Monday, April 19, 2004

Driving clinics train teens


'Mini-accidents' prepare them for real thing

By Cindy Kranz
The Cincinnati Enquirer

Novice teen drivers can hone their skills at one of the New Driver Car Control Clinics scheduled around Greater Cincinnati this spring.

The clinics were brought to Cincinnati after the death of Makena "Kenzie" Comisar, a 17-year-old Hyde Park girl who died Aug. 1, 2002, in a one-car accident. Family and friends established the clinics as a memorial to the girl.

The year Comisar died, at least 14 teenagers died in car accidents. This year, 10 crashes involving teen drivers have already killed 11 people from Greater Cincinnati since mid-February.

At the clinics, drivers are trained how to react in emergency situations. They must attend a 11/2-hour classroom course, and one morning or afternoon session of behind-the-wheel training.

"Driving is a psychomotor skill," said David Thompson, founder of the clinics. "Just like learning to play the piano requires an actual keyboard, so does learning to control an automobile in an emergency require one to actually drive a car.

"Our clinic is based on the idea that in order to properly manage those inevitable first few accident situations, drivers must learn and practice the proper responses. We do that by creating mini-accidents."

Thompson contends that unless you have preprogrammed your brain to react properly in a panic situation, you will panic, you will lock up the brakes and you will crash.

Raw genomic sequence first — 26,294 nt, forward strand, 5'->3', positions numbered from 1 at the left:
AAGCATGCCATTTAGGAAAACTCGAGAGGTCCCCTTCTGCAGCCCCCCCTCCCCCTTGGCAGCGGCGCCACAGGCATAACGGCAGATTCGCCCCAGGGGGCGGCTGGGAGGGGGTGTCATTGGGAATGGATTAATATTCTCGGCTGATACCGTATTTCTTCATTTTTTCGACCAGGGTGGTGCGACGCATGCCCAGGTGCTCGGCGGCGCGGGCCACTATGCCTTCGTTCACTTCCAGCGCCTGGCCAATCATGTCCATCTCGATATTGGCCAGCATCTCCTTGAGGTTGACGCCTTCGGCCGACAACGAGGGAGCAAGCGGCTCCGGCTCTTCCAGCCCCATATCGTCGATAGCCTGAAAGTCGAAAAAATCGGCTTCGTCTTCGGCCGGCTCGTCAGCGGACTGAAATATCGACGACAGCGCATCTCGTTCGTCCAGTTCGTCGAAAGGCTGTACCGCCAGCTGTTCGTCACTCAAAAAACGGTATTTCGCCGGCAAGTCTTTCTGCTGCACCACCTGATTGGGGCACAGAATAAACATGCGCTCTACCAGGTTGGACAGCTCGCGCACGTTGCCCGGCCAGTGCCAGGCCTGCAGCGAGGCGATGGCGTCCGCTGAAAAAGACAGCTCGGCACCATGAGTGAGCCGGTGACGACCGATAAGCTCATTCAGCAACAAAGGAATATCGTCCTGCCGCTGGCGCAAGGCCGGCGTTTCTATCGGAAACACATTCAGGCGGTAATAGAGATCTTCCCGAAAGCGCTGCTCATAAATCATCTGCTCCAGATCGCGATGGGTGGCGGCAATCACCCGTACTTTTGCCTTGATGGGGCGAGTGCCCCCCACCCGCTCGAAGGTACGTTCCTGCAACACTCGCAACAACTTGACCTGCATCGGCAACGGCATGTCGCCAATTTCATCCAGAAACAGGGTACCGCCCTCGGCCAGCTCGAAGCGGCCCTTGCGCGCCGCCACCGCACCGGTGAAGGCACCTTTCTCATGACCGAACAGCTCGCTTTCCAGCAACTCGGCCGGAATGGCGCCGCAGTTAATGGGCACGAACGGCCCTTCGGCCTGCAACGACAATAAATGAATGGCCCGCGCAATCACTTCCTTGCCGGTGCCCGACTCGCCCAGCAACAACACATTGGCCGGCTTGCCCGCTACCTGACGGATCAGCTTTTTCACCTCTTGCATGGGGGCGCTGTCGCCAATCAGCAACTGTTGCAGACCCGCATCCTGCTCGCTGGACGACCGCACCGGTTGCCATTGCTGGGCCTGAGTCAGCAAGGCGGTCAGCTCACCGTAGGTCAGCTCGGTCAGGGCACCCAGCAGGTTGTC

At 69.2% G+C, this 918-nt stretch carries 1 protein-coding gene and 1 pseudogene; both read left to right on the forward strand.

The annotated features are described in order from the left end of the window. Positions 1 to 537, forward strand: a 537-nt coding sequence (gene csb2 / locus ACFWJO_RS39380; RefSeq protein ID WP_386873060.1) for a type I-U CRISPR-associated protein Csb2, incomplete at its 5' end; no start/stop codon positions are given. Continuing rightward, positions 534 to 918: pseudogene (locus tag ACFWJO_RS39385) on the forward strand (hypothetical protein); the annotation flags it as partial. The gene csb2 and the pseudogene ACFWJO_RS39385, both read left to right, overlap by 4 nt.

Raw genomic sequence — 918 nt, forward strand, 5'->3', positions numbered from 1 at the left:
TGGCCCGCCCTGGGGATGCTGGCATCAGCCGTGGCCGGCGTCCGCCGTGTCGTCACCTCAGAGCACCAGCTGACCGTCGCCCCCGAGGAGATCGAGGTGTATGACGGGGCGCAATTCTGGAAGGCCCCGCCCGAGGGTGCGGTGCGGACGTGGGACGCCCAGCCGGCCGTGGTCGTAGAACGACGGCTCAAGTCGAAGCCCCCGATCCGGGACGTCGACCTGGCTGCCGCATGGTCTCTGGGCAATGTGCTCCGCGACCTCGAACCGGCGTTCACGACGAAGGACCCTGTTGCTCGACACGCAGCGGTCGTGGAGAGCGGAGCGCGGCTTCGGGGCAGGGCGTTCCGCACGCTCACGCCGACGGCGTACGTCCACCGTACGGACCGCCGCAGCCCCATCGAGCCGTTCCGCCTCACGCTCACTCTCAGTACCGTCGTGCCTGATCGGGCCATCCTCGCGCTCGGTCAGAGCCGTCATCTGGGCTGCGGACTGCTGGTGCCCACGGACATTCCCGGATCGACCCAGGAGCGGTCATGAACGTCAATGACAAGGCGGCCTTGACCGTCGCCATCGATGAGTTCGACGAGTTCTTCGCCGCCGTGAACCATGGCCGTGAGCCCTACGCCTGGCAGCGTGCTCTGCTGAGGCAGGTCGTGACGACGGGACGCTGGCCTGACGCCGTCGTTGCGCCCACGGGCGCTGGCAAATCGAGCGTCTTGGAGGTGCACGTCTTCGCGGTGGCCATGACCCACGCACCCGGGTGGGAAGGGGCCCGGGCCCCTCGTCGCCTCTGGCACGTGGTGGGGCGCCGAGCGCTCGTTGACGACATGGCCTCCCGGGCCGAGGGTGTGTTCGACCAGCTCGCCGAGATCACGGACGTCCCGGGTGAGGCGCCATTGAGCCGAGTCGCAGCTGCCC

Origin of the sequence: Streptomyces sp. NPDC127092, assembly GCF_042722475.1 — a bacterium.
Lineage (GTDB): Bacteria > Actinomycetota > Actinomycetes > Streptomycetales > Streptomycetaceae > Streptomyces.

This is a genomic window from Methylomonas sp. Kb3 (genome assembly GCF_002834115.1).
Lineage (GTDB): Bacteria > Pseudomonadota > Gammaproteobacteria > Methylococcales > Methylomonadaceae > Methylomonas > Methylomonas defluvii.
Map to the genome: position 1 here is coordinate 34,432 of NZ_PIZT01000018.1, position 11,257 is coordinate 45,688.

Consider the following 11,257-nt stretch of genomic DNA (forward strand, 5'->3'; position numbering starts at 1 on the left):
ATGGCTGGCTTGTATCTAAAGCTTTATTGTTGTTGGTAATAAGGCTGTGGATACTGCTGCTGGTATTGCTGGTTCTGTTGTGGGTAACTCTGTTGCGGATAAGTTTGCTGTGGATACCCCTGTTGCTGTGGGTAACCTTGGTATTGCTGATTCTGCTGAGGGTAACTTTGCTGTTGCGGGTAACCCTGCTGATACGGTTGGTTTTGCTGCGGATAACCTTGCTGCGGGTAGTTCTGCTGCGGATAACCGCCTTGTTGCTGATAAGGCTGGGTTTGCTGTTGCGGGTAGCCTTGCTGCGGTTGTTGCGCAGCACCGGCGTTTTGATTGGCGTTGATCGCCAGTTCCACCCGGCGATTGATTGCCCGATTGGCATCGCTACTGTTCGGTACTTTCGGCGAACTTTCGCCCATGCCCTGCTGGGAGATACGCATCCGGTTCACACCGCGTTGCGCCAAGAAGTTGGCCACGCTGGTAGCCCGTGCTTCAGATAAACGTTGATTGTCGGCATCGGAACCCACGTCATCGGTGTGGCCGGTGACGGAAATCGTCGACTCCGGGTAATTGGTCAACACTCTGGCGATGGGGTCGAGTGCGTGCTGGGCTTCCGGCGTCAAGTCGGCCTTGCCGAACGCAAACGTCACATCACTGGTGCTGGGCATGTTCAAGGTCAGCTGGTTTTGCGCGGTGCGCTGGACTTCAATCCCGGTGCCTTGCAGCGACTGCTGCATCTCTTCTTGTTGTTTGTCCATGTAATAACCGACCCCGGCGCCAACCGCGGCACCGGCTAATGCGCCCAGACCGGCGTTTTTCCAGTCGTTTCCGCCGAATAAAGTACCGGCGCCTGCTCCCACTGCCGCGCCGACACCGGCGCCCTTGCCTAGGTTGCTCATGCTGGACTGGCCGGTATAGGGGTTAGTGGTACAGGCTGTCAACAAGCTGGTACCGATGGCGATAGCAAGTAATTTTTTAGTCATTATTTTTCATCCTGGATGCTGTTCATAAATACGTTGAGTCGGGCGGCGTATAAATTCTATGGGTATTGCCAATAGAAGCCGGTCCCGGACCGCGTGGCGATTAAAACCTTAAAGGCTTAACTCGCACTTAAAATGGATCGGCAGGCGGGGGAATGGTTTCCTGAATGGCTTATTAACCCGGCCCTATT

Florida's Department of Highway Safety and Motor Vehicles reports that New Driver Car Control Clinic graduates' cumulative crash rate over four years is 77 percent lower than the general (15- to 19-year-old) population.

The state of Florida compared clinic graduates from 1999 through 2001. Over four years, the clinic graduates produced a crash rate of 5.3 percent compared with a crash rate among untrained drivers of more than 23 percent.

Thompson is building a database of graduates in Ohio and hopes the Ohio Department of Motor Vehicles will conduct the same research comparing the clinic's graduates to Ohio teens who have not had this training.

Each clinic is limited to 10 parent-teen teams and costs $135-$149 per team. Teens need to have at least a learner's permit. Scholarships are available from The Cincinnati Teen Drivers Fund of the Greater Cincinnati Foundation.

Upcoming clinics

• April 24-25, New Richmond High School.

• April 29, May 1-2, Milford High School.

• April 30, May 1-2, Hope Lutheran Church/Colerain High School.

• May 7-9, Garfield Junior High, Hamilton.

• May 14-16, Forest Hills School District.

• May 21-23, Mason High School.

• June 4-6, Sycamore High School.

• June 11-13, Indian Hill High School.

• July 8-10, Cincinnati Country Day.

For more information on Cincinnati New Driver Control Clinics or to register, visit www.teendrivers.com or call (800) 862-3277.

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E-mail ckranz@enquirer.com




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